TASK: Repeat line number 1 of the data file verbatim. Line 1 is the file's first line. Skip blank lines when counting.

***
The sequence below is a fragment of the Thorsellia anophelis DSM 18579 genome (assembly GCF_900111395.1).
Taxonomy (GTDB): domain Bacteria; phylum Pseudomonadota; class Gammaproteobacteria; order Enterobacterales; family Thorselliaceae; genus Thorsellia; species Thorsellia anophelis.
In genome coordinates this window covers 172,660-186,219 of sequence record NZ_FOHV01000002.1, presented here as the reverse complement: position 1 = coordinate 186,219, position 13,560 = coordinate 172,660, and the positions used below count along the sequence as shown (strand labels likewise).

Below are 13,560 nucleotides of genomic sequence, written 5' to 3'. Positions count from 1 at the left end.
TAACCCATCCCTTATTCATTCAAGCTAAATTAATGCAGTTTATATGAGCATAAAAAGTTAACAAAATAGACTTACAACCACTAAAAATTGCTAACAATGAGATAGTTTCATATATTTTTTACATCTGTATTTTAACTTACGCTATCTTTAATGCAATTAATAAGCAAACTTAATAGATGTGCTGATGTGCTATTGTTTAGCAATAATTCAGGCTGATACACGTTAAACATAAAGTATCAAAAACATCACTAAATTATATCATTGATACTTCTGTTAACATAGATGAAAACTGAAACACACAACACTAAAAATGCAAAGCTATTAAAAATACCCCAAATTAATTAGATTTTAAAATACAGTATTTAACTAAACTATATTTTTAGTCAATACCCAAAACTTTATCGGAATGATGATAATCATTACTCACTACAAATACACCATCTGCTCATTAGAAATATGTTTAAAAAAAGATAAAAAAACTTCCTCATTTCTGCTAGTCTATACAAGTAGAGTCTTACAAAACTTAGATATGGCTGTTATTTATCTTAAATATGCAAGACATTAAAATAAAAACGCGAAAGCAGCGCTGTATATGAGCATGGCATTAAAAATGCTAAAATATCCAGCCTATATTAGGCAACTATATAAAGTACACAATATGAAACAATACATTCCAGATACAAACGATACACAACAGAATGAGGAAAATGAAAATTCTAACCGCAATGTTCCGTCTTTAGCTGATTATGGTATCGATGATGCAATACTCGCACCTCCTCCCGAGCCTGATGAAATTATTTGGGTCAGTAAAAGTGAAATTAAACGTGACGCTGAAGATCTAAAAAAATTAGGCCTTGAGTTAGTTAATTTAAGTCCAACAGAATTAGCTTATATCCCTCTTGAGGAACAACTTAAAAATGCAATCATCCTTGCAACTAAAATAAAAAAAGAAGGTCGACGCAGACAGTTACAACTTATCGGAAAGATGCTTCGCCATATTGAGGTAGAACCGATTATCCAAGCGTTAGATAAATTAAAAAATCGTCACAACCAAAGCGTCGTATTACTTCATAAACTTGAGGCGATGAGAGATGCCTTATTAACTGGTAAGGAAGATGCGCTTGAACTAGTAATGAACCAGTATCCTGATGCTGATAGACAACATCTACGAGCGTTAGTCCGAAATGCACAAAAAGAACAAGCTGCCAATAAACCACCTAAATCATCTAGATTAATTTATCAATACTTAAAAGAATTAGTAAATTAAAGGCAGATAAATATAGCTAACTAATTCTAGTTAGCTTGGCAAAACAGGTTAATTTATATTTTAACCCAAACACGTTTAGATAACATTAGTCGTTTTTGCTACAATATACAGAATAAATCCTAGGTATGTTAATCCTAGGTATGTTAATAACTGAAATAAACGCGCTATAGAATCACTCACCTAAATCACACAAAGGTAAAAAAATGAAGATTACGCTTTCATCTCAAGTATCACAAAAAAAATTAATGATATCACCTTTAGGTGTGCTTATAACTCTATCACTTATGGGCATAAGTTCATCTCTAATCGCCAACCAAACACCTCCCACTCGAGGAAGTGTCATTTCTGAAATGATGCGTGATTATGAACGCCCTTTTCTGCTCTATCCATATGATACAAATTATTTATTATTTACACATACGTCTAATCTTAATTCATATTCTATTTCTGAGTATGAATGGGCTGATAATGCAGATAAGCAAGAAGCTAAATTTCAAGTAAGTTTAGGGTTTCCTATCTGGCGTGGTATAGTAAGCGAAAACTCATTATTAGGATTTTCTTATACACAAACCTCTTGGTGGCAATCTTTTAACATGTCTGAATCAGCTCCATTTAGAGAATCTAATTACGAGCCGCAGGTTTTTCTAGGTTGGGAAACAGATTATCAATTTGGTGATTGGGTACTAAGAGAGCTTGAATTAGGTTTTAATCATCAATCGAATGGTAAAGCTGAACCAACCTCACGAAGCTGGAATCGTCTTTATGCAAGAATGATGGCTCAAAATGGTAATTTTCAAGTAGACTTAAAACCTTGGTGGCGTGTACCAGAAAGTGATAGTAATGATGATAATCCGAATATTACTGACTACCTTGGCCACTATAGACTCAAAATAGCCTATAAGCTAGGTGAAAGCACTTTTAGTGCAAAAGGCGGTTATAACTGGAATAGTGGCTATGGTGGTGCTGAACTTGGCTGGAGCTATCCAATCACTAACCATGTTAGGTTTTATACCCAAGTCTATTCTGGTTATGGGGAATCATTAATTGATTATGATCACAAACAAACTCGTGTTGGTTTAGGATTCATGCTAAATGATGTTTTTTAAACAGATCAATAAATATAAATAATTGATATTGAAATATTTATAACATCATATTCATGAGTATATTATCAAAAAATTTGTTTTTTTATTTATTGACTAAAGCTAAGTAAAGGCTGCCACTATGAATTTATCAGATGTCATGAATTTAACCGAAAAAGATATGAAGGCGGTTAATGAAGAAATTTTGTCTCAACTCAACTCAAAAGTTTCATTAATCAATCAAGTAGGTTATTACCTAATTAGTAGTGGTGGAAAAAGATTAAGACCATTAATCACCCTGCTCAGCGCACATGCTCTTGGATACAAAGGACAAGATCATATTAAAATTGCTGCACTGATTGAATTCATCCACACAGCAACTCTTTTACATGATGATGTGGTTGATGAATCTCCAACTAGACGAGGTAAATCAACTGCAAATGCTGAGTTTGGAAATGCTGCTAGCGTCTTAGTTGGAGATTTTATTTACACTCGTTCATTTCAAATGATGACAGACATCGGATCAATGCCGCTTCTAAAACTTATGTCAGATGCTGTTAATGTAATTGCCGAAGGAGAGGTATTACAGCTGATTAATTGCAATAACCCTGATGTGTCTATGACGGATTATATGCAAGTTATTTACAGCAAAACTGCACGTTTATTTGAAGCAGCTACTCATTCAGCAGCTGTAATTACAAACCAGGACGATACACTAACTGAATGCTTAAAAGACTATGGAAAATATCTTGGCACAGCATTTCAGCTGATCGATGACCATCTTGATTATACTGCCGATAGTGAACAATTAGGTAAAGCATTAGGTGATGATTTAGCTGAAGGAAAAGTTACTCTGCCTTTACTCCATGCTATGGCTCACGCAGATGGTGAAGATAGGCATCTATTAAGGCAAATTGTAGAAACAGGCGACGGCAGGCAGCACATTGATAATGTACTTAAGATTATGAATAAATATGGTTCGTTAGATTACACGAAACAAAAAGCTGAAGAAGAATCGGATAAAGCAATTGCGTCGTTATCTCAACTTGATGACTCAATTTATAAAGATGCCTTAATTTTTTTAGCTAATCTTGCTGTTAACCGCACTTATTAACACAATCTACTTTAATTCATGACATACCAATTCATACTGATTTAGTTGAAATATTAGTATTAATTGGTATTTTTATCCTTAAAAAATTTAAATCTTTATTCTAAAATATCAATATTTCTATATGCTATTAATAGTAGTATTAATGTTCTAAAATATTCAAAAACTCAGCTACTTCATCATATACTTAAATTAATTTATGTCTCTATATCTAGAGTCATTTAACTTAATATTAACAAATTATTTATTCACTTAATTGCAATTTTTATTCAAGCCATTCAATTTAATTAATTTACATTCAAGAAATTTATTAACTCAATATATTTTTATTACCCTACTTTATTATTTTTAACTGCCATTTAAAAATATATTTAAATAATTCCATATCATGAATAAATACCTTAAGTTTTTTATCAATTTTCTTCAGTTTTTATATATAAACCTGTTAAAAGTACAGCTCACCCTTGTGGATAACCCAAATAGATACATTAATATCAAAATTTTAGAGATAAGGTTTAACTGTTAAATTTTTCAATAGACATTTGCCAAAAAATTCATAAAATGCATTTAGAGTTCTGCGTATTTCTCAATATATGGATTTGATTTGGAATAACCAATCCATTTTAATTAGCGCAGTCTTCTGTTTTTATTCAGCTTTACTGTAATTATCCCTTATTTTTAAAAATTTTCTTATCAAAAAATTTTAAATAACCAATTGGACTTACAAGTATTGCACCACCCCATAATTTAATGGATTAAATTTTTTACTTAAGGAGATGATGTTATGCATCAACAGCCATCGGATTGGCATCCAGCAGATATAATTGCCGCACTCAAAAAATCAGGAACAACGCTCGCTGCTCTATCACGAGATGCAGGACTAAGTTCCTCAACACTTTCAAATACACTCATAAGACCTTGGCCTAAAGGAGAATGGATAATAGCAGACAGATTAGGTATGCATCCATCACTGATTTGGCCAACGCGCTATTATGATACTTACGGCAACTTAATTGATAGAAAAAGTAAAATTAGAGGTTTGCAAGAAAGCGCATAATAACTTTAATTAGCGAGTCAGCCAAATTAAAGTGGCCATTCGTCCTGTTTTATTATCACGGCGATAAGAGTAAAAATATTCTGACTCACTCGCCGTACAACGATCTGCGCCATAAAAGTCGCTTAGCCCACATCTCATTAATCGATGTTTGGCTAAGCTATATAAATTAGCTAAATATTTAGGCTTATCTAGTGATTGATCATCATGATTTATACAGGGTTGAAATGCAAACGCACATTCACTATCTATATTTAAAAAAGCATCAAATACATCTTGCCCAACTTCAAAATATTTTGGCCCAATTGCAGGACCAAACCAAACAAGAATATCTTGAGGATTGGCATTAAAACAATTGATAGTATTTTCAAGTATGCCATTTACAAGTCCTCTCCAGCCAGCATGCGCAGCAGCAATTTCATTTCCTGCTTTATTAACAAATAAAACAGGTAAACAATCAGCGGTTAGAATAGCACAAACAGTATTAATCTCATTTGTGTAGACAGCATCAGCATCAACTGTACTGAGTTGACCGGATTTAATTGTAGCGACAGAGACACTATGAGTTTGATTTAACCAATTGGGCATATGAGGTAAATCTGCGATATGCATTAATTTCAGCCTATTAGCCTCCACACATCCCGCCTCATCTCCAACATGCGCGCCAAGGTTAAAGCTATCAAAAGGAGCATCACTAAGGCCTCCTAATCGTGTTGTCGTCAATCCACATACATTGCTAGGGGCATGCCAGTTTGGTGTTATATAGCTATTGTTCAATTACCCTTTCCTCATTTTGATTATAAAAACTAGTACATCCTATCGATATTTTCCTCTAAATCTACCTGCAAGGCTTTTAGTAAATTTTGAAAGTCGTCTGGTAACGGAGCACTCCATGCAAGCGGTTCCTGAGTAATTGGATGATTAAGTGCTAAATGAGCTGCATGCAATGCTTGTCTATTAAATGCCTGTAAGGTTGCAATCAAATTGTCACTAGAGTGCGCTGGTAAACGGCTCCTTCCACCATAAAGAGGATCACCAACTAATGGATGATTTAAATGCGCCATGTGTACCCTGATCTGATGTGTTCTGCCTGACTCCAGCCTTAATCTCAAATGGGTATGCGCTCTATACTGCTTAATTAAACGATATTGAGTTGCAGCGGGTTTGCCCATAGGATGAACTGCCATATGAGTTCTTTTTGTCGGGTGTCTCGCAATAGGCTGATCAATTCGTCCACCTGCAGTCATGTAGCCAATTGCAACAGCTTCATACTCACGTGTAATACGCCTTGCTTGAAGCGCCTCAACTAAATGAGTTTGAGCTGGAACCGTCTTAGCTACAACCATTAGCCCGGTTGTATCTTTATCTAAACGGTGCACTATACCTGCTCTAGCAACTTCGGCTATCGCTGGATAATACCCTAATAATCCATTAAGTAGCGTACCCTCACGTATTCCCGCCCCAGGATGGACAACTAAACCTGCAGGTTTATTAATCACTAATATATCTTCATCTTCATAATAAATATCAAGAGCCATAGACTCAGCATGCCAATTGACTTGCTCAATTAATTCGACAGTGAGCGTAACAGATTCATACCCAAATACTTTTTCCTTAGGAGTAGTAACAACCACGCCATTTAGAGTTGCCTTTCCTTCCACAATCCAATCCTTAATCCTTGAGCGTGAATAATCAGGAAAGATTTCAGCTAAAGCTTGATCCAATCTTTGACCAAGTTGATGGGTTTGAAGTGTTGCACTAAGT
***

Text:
The sequence below is a fragment of the Thorsellia anophelis DSM 18579 genome (assembly GCF_900111395.1).